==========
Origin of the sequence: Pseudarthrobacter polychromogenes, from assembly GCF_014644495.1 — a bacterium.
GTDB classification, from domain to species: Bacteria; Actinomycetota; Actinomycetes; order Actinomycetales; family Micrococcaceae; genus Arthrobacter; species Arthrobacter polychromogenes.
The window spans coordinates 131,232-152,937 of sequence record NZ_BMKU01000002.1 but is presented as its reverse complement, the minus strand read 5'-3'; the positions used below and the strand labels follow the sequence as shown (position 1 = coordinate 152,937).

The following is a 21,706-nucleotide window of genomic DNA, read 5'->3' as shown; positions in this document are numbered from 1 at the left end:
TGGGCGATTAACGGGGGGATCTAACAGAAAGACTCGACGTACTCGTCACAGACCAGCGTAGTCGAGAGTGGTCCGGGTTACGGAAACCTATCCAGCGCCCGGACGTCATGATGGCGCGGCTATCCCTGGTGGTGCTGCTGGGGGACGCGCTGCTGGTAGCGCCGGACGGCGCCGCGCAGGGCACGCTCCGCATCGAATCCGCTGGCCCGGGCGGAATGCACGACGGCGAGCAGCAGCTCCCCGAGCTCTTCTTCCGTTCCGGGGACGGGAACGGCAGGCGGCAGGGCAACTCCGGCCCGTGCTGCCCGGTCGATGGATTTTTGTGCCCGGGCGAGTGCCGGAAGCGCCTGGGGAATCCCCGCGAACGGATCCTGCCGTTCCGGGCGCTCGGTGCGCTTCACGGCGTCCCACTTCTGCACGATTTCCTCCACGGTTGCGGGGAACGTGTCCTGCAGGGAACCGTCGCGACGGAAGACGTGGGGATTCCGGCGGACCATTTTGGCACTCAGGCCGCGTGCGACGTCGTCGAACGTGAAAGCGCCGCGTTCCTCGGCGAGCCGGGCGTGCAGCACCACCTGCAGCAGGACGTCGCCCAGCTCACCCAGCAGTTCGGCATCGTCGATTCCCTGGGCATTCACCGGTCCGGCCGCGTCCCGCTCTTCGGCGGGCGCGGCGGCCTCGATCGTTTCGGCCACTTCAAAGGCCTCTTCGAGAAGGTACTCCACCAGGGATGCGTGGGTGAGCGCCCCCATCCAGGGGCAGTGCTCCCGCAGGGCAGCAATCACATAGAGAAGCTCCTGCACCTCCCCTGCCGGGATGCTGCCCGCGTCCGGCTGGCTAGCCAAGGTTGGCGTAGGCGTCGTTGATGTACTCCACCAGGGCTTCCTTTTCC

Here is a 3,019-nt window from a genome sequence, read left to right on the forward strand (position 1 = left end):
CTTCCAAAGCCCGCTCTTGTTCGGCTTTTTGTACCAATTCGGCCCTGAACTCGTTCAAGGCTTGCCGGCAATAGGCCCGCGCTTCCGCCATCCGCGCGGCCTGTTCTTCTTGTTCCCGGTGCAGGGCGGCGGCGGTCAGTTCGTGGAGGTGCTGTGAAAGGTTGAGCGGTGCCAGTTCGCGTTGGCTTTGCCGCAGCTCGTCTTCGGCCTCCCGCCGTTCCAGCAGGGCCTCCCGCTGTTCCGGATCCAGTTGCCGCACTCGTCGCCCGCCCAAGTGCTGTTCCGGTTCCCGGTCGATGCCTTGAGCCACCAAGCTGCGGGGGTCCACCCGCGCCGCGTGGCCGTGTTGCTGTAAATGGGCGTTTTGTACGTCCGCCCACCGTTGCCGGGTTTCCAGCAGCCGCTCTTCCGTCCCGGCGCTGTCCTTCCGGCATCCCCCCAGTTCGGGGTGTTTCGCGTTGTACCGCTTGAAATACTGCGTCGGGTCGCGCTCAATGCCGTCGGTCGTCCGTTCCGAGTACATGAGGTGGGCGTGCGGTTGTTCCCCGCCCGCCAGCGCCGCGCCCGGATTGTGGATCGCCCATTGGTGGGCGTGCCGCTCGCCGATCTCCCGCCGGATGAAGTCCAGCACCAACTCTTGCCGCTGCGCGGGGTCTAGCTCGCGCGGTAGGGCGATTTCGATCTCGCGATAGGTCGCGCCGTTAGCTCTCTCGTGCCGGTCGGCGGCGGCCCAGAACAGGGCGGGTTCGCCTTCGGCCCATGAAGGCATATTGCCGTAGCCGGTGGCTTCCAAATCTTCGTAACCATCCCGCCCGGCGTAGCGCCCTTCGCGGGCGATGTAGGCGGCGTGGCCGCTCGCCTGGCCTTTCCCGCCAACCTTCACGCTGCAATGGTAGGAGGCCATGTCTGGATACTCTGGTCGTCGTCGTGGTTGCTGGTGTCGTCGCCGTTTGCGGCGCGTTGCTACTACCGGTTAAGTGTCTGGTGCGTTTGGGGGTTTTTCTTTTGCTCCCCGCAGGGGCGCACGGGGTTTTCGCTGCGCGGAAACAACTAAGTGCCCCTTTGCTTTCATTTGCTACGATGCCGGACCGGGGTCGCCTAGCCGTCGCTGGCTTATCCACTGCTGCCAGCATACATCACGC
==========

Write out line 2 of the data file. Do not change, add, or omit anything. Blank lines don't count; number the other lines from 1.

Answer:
GTDB classification, from domain to species: Bacteria; Actinomycetota; Actinomycetes; order Actinomycetales; family Micrococcaceae; genus Arthrobacter; species Arthrobacter polychromogenes.